Hank: “In order to be #1 in the iced cream confectionery industry, we need to gross $475 Million next year.”

Jack: “Assuming that we continue to grow at the rate that we are, we expect revenue to gross $310 Million next year.”

Hank: “Impossible. Your forecast must be wrong!”

Jack: “Why do you think that?”

Hank: “Because your forecast doesn’t help us hit $475 Million! It has got to be wrong!”

There are many methods that marketing scientists use to talk about the future.

These include:

  • Projection of current trends forward into the future
  • Generation of a model to explain current trends and projecting that model forward
  • Backcasting
  • Scenario analysis
  • Simulation

Hank is disappointed because Jack delivered a projection of current trends into the future that didn’t meet his aspirations. Hank really has no idea how to use that information. Worse, the information is something he doesn’t want to hear. Hank aspires to be #1.

Backcasting involves starting with an aspiration and working your way backwards. What has to be true in each time period for that aspiration to happen? What variables are salient? What would you do differently to cause a different outcome from the one that is forecasted?

Backcasting is prone to extreme bouts of optimistic and unrealistic assumptions. For instance, that sales scale linearly, and that productivity improves with revenue.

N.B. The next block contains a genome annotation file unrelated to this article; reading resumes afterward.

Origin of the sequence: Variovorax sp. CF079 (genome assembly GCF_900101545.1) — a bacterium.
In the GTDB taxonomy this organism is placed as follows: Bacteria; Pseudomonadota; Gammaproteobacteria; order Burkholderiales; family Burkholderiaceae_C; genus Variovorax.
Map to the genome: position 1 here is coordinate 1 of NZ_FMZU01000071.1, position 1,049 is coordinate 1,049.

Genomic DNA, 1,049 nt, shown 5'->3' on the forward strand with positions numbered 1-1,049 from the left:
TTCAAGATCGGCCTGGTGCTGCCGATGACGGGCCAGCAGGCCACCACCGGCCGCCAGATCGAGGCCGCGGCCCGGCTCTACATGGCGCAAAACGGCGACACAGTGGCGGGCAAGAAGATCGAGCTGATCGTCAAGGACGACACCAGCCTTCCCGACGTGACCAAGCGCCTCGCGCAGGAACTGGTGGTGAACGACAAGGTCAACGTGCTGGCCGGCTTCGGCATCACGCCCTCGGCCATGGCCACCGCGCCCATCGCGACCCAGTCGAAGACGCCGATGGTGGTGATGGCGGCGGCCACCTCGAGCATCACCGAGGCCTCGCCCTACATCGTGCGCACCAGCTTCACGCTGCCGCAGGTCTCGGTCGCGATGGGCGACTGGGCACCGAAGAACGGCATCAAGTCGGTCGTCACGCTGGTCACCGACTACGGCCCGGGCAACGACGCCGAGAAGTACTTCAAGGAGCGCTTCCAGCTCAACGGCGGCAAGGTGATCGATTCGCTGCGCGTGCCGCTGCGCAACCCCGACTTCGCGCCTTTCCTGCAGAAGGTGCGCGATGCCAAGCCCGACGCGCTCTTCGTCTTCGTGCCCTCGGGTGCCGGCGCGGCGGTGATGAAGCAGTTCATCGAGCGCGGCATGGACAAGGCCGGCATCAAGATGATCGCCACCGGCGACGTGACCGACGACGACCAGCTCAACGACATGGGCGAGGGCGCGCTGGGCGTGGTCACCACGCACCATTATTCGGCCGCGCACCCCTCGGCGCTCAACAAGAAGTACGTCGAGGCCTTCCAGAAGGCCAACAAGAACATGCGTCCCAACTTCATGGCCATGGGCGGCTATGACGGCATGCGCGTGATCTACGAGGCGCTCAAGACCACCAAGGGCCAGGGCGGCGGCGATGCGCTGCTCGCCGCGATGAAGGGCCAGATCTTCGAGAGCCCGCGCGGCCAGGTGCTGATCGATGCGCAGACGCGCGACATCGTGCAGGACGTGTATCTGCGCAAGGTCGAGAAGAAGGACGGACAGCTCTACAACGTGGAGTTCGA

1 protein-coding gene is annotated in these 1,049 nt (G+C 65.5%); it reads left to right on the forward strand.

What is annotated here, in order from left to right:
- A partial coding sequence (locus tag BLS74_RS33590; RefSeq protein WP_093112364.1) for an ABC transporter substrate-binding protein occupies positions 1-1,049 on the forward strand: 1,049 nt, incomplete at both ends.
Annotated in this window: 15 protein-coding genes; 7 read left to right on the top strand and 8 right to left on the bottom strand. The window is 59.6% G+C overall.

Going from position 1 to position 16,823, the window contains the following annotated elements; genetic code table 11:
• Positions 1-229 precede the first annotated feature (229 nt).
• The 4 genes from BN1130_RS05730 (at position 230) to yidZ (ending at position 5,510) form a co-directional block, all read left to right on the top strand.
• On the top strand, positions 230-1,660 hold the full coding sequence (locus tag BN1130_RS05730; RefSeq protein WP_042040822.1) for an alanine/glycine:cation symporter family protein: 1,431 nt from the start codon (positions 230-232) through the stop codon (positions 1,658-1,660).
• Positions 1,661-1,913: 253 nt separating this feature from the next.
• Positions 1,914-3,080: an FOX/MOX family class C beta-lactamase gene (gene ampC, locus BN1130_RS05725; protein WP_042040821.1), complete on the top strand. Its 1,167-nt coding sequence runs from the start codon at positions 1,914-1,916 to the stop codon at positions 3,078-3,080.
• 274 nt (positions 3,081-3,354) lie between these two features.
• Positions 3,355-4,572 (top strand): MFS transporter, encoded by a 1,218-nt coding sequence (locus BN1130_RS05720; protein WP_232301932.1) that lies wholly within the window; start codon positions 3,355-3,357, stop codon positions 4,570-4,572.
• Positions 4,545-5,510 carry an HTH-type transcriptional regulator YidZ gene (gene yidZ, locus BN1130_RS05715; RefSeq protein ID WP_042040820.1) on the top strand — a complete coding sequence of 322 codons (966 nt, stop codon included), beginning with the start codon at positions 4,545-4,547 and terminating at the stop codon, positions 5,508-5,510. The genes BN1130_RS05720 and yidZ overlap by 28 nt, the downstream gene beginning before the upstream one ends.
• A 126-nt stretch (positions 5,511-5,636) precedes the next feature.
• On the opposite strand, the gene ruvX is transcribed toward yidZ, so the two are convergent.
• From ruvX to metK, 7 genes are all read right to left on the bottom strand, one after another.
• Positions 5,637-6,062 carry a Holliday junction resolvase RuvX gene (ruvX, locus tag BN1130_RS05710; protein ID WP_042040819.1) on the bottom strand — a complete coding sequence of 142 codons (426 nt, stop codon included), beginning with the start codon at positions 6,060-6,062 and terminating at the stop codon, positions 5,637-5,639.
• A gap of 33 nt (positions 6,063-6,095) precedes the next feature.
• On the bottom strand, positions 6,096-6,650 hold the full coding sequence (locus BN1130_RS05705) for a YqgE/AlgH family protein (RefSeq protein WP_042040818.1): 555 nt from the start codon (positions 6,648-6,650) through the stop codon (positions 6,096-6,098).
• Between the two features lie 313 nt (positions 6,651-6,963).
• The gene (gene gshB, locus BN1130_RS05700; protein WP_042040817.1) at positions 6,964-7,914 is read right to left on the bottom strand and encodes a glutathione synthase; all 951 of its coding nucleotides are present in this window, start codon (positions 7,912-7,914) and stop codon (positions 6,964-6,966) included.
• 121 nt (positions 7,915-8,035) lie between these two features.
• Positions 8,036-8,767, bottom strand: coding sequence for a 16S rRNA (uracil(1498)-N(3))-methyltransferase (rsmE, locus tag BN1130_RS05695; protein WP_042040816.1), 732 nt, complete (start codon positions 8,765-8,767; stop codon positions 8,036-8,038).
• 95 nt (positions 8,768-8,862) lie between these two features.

Forecasting is prone to error. It deals with an uncertain future, and, in a way, the generation of a forecast causes expectations to change, triggering different decisions. In other words, the forecast itself may cause different outcomes.

The relationship between aspirations and expectations, forecasting and backcasting, are important inputs into planning. They frequently determine just how much effort goes into searching for alternatives.

Do you use any other tools when you’re planning?

***

I’m Christopher Berry.
I tweet about analytics @cjpberry
I write at christopherberry.ca

2 thoughts on “Forecasting, Backcasting, Planning, Aspirations and Expectations

  1. Great differentiation between fore/backcasting Christopher. What often happens is that execs that are not data-driven tend towards backcasting, and they also discount forecasting as “sandbagging” or a failure to be aspirational.

    The best businesses combine both approaches. They are vigorous in getting their forecasting as accurate as possible in order to confidently answer the question, “If we run the business as we have in the past, how do we think next year will play out?” However, they then still take on the (often heroic) challenge of refusing to accept that the forecast cannot be changed, and ask, “Now, how do we WANT the next year to play out?”

    The benefit to using both is that you have a clear picture of the gap between trends and aspirations, which gives you a base to work from when defining initiatives, metrics, etc. for the coming year.

    One other thing to remember, is if you find yourself in a company that uses both approaches, enjoy yourself! You’re likely in an environment that is fun, and where everyone is clear about how they help drive success. Over the arc of your career, you may find that this is unfortunately the exception rather than the rule.

  2. @Mark Matiszik,

    Thank you for the well thought out note.

    Indeed, I find that, at least in North America, we justify heroic efforts and massive hours using aspirations. When we fall short, we hammer ourselves with self-criticism and thought correction.

    If, instead, we just focused on acting better, we might actually generate better results.

    You’re final point is quite apt – if you ever find yourself in a place that employs both modes of thought – relish it.

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